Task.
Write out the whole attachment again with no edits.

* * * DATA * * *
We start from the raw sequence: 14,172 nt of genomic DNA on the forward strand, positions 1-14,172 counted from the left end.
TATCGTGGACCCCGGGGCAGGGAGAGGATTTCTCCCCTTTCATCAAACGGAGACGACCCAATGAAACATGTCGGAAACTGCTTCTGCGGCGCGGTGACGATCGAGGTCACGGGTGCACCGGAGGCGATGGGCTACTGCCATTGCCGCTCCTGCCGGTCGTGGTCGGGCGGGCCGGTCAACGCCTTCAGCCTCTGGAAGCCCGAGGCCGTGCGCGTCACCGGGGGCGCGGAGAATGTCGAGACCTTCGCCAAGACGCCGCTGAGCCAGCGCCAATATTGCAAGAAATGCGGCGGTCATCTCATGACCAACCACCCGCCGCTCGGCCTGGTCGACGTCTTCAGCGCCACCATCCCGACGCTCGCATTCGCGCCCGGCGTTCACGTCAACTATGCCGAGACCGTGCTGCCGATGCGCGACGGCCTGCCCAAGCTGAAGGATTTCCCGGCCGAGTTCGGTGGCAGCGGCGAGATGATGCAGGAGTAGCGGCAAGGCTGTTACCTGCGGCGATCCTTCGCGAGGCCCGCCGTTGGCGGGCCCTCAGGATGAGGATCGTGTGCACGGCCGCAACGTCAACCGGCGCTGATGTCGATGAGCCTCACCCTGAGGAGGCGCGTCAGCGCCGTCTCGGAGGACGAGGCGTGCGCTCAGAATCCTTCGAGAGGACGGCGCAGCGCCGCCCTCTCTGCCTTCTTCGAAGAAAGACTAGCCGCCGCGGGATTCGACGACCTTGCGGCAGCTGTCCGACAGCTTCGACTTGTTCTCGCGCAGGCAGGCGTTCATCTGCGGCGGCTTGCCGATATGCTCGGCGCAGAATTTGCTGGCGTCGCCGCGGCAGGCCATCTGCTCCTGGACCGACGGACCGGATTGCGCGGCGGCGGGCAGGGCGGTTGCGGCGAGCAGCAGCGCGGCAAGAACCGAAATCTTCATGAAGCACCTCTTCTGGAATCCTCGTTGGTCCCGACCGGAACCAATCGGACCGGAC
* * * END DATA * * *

We start from the raw sequence: 14,172 nt of genomic DNA on the forward strand, positions 1-14,172 counted from the left end.
TATCGTGGACCCCGGGGCAGGGAGAGGATTTCTCCCCTTTCATCAAACGGAGACGACCCAATGAAACATGTCGGAAACTGCTTCTGCGGCGCGGTGACGATCGAGGTCACGGGTGCACCGGAGGCGATGGGCTACTGCCATTGCCGCTCCTGCCGGTCGTGGTCGGGCGGGCCGGTCAACGCCTTCAGCCTCTGGAAGCCCGAGGCCGTGCGCGTCACCGGGGGCGCGGAGAATGTCGAGACCTTCGCCAAGACGCCGCTGAGCCAGCGCCAATATTGCAAGAAATGCGGCGGTCATCTCATGACCAACCACCCGCCGCTCGGCCTGGTCGACGTCTTCAGCGCCACCATCCCGACGCTCGCATTCGCGCCCGGCGTTCACGTCAACTATGCCGAGACCGTGCTGCCGATGCGCGACGGCCTGCCCAAGCTGAAGGATTTCCCGGCCGAGTTCGGTGGCAGCGGCGAGATGATGCAGGAGTAGCGGCAAGGCTGTTACCTGCGGCGATCCTTCGCGAGGCCCGCCGTTGGCGGGCCCTCAGGATGAGGATCGTGTGCACGGCCGCAACGTCAACCGGCGCTGATGTCGATGAGCCTCACCCTGAGGAGGCGCGTCAGCGCCGTCTCGGAGGACGAGGCGTGCGCTCAGAATCCTTCGAGAGGACGGCGCAGCGCCGCCCTCTCTGCCTTCTTCGAAGAAAGACTAGCCGCCGCGGGATTCGACGACCTTGCGGCAGCTGTCCGACAGCTTCGACTTGTTCTCGCGCAGGCAGGCGTTCATCTGCGGCGGCTTGCCGATATGCTCGGCGCAGAATTTGCTGGCGTCGCCGCGGCAGGCCATCTGCTCCTGGACCGACGGACCGGATTGCGCGGCGGCGGGCAGGGCGGTTGCGGCGAGCAGCAGCGCGGCAAGAACCGAAATCTTCATGAAGCACCTCTTCTGGAATCCTCGTTGGTCCCGACCGGAACCAATCGGACCGGAC